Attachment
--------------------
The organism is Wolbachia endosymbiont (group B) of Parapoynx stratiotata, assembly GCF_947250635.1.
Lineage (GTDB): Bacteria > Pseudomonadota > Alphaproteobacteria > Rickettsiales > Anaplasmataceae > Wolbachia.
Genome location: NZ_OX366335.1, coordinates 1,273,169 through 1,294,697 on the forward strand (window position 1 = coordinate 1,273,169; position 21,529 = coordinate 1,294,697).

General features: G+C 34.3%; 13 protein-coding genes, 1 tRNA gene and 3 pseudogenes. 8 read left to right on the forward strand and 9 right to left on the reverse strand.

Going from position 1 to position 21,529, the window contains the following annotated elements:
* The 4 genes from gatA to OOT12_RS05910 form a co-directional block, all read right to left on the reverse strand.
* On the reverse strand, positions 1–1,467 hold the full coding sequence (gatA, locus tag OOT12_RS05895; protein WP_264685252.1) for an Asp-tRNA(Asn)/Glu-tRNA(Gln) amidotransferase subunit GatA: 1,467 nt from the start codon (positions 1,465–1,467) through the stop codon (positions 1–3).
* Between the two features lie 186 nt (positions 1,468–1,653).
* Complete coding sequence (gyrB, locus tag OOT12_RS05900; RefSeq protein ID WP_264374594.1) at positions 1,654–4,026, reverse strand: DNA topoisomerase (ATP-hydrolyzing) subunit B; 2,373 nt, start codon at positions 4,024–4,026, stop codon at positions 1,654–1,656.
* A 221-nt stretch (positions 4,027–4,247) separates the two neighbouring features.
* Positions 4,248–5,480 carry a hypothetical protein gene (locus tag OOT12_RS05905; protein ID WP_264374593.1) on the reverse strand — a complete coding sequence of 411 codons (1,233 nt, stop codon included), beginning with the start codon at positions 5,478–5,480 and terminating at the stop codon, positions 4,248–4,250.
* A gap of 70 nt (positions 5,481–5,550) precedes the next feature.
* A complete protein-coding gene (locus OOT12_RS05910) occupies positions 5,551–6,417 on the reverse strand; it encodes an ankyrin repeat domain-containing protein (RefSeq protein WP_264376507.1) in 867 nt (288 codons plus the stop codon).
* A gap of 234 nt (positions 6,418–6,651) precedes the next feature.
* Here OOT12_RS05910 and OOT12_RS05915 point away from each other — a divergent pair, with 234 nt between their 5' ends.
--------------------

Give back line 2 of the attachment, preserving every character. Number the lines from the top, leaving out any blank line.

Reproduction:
Lineage (GTDB): Bacteria > Pseudomonadota > Alphaproteobacteria > Rickettsiales > Anaplasmataceae > Wolbachia.